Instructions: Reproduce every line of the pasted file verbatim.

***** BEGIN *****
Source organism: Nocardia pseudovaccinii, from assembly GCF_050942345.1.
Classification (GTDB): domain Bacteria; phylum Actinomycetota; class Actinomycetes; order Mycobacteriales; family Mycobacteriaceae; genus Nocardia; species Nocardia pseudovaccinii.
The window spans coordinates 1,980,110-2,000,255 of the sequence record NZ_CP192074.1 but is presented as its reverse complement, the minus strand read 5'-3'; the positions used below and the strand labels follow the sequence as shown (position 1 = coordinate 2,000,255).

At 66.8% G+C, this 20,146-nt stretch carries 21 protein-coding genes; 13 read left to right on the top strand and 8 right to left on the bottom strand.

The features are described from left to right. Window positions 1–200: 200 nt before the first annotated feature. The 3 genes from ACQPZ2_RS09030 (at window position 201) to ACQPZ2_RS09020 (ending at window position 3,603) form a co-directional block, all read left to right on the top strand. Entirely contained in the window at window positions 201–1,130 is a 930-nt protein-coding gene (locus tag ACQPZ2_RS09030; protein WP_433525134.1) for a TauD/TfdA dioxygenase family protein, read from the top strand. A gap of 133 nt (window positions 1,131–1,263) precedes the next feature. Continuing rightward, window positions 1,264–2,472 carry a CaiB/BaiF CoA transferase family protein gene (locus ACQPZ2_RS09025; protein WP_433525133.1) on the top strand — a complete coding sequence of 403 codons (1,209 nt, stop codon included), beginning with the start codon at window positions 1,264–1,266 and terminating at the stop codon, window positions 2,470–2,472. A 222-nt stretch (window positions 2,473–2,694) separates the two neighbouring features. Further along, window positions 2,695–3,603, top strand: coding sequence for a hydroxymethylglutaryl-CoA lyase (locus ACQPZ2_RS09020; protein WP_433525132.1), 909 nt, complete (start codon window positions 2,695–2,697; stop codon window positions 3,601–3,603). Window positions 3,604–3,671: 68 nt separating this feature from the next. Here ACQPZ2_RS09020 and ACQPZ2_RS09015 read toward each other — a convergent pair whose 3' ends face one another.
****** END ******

Source organism: Nocardia pseudovaccinii, from assembly GCF_050942345.1.
Classification (GTDB): domain Bacteria; phylum Actinomycetota; class Actinomycetes; order Mycobacteriales; family Mycobacteriaceae; genus Nocardia; species Nocardia pseudovaccinii.
The window spans coordinates 1,980,110-2,000,255 of the sequence record NZ_CP192074.1 but is presented as its reverse complement, the minus strand read 5'-3'; the positions used below and the strand labels follow the sequence as shown (position 1 = coordinate 2,000,255).

At 66.8% G+C, this 20,146-nt stretch carries 21 protein-coding genes; 13 read left to right on the top strand and 8 right to left on the bottom strand.

The features are described from left to right. Window positions 1–200: 200 nt before the first annotated feature. The 3 genes from ACQPZ2_RS09030 (at window position 201) to ACQPZ2_RS09020 (ending at window position 3,603) form a co-directional block, all read left to right on the top strand. Entirely contained in the window at window positions 201–1,130 is a 930-nt protein-coding gene (locus tag ACQPZ2_RS09030; protein WP_433525134.1) for a TauD/TfdA dioxygenase family protein, read from the top strand. A gap of 133 nt (window positions 1,131–1,263) precedes the next feature. Continuing rightward, window positions 1,264–2,472 carry a CaiB/BaiF CoA transferase family protein gene (locus ACQPZ2_RS09025; protein WP_433525133.1) on the top strand — a complete coding sequence of 403 codons (1,209 nt, stop codon included), beginning with the start codon at window positions 1,264–1,266 and terminating at the stop codon, window positions 2,470–2,472. A 222-nt stretch (window positions 2,473–2,694) separates the two neighbouring features. Further along, window positions 2,695–3,603, top strand: coding sequence for a hydroxymethylglutaryl-CoA lyase (locus ACQPZ2_RS09020; protein WP_433525132.1), 909 nt, complete (start codon window positions 2,695–2,697; stop codon window positions 3,601–3,603). Window positions 3,604–3,671: 68 nt separating this feature from the next. Here ACQPZ2_RS09020 and ACQPZ2_RS09015 read toward each other — a convergent pair whose 3' ends face one another.